The main concern with side sleeping and infants is when they are swaddled, if there's a chance they could roll to their front, they could be unable to breathe. As the companies who sell swaddles will tell you, cease use of the swaddle when the infant can roll over to their tummies.
"At Summer Infant, we are committed to educating caregivers on the importance of safe sleep and the benefits of swaddling, while providing products to meet these needs,” said Carol Bramson, president and chief executive officer of Summer Infant. "Once babies can roll over, it's time to stop swaddling, but then the challenge becomes learning to sleep with their arms out. This is how the ideas for our SwaddleMe WrapSack and ComfortMe Wearable Blanket were born.”
And from a swaddle safety site:
Swaddled babies should NEVER sleep face-down. So if your baby is starting to roll over on to her tummy while she sleeps, that is a strong sign that it’s time to stop swaddling your baby. Remember, when it comes to swaddling, safety first!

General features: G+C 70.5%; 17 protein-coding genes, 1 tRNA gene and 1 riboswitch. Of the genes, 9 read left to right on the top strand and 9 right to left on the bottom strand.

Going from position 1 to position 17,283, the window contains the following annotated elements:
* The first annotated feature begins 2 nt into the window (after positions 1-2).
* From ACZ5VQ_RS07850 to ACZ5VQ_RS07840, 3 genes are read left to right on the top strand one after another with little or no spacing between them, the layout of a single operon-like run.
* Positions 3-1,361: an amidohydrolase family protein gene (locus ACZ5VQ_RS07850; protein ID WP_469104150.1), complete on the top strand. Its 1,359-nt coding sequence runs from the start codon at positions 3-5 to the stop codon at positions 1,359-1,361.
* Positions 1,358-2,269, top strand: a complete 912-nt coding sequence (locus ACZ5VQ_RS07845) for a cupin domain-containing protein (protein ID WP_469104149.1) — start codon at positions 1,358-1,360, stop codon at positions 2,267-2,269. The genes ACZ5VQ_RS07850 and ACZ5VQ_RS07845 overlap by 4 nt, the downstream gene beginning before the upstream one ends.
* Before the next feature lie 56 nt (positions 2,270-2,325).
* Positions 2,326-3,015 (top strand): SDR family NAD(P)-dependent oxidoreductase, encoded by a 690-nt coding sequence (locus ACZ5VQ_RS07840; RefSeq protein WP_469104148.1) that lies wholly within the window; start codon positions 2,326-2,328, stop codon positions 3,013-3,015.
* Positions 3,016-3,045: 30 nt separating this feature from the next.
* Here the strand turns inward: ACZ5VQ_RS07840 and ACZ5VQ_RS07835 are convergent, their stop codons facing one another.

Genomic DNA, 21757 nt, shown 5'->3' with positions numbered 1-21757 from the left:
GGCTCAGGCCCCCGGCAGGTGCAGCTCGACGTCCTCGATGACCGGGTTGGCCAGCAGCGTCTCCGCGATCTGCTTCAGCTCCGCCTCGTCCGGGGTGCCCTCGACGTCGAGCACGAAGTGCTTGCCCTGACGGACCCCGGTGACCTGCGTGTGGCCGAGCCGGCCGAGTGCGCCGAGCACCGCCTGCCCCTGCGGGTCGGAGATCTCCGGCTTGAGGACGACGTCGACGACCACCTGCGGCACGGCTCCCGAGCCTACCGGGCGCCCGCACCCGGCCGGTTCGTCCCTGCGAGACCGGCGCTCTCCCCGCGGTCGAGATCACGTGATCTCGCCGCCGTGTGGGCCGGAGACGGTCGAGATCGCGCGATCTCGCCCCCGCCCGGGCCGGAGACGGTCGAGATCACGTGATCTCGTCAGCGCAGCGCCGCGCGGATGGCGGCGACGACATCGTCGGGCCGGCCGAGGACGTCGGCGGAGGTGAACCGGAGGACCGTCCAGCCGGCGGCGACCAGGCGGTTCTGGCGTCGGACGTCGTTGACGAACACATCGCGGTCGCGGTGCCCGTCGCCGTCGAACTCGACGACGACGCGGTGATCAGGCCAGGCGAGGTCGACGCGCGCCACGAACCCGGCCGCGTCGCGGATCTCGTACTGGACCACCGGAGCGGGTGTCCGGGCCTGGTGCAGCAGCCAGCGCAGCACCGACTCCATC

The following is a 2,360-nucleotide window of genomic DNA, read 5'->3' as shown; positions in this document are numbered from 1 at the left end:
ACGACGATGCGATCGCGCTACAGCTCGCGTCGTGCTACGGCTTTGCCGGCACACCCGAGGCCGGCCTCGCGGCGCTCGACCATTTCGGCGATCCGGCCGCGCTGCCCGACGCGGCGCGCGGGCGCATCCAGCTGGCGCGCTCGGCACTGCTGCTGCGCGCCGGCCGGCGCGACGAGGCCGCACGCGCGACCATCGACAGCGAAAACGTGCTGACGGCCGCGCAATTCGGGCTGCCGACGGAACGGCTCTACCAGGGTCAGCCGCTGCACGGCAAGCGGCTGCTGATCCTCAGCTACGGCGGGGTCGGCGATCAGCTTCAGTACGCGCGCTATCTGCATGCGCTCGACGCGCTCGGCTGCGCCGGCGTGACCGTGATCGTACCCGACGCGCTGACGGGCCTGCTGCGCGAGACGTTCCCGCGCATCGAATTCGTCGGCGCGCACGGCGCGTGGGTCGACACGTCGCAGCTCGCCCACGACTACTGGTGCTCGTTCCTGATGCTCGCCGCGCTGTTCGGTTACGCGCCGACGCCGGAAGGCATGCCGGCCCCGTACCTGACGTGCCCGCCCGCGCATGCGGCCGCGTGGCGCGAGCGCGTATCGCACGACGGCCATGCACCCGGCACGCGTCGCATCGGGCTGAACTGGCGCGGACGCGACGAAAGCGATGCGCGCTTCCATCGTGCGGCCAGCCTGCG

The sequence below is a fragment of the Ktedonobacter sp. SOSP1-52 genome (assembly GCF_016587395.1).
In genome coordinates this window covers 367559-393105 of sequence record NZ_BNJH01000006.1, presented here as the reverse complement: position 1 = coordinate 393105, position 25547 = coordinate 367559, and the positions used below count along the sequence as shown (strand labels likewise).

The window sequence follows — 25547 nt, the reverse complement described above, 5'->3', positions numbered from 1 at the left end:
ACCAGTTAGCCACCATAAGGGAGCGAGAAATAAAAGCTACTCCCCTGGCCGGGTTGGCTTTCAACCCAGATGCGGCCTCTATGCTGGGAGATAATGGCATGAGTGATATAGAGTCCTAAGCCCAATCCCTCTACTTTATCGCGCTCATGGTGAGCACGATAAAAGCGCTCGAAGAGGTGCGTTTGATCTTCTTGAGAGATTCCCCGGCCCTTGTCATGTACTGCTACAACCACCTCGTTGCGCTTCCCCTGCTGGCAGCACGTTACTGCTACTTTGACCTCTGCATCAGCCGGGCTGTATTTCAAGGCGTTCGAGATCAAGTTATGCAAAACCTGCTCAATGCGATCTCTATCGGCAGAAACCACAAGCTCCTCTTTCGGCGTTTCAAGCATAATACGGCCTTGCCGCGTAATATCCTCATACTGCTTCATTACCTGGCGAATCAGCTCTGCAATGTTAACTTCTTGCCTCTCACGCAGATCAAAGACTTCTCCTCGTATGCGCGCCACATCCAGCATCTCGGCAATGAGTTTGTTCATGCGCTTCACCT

In general (outside of a swaddle), if he is rolling to his side on his own (or even onto his stomach), side sleeping is fine - provided you are not putting him in that position yourself.
No. Rolling over is an important and natural part of your baby's growth. Most babies start rolling over on their own around 4 to 6 months of age. If your baby rolls over on his or her own during sleep, you do not need to turn the baby back over onto his or her back. The important thing is that your baby start every sleep time on his or her back to reduce the risk of SIDS, and that there is no soft objects, toys, crib bumpers, or loose bedding under baby, over baby, or anywhere in baby's sleep area.
My son preferred side sleeping (though he couldn't roll over to that position in a swaddle), and our pediatrician said that it was fine as long as he was putting himself in that position.